Fatalities in the Landscape and Horticultural Services Industry, 1992–2001


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Abstract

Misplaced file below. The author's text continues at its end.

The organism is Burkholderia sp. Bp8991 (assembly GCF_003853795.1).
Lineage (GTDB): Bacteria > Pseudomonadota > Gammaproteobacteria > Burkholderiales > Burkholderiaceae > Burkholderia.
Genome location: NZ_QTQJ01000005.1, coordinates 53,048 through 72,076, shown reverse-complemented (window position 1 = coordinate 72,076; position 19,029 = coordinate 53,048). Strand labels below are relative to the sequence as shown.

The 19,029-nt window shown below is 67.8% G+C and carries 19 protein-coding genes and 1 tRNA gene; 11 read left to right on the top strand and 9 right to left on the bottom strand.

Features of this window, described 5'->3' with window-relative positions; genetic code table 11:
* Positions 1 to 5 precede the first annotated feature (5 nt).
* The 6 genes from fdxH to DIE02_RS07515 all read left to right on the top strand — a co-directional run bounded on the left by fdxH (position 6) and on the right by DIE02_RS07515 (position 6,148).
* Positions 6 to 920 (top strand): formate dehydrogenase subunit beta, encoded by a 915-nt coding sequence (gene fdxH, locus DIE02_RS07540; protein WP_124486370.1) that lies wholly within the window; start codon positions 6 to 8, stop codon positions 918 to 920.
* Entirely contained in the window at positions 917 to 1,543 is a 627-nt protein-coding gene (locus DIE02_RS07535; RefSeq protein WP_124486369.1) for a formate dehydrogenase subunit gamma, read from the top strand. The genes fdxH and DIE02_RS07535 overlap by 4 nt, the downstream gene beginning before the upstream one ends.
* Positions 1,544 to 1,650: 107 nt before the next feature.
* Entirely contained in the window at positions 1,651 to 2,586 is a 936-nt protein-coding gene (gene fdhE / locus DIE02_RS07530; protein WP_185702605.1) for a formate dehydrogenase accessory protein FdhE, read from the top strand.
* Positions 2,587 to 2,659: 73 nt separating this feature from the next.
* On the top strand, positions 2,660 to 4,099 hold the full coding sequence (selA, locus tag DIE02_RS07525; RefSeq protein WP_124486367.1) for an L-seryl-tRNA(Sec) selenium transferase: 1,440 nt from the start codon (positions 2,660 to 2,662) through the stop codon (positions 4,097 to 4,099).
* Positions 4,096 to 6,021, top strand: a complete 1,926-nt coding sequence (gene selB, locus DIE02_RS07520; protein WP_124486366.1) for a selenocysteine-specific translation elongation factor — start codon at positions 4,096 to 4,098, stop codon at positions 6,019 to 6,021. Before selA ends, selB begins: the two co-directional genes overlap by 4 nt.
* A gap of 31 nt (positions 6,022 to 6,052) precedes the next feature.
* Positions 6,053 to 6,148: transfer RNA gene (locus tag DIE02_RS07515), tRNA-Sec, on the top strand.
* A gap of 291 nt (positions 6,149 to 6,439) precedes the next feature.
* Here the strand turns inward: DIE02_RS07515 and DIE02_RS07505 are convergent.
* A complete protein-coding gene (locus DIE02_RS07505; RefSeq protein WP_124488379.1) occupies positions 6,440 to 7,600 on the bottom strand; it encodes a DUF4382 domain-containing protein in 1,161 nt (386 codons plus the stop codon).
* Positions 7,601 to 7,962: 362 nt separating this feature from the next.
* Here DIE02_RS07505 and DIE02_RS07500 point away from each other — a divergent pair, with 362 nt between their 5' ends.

BackgroundAlthough landscape and horticultural services workers have high injury and illness rates, little is known about fatalities in this industry.MethodsCensus of Fatal Occupational Injuries and Current Population Survey data were analyzed to determine fatality rates and causes of landscaping deaths from 1992 to 2001.ResultsThere were 1,101 fatalities during the 10-year period and the average fatality rate was 13.50 deaths per 100,000 full-time employees. In 2001, the landscaping fatality rate was 3.33 (95% CI 2.84–3.91) times the all industry rate. The leading causes of death were transportation incidents (27%), contact with objects or equipment (27%), falls (24%), exposure to harmful substances and environments (18%), and assaults and violent acts (4%). The fatality rate for African American landscapers was 1.51 (95% CI 1.25–1.83) times the rate for white workers. Fatalities were also common among self-employed, small business, and young landscapers.ConclusionsLandscaping workers are at increased risk of fatal injury. Further research is needed to characterize industry hazards. Am. J. Ind. Med. 51:701–713, 2008. © 2008 Wiley-Liss, Inc.

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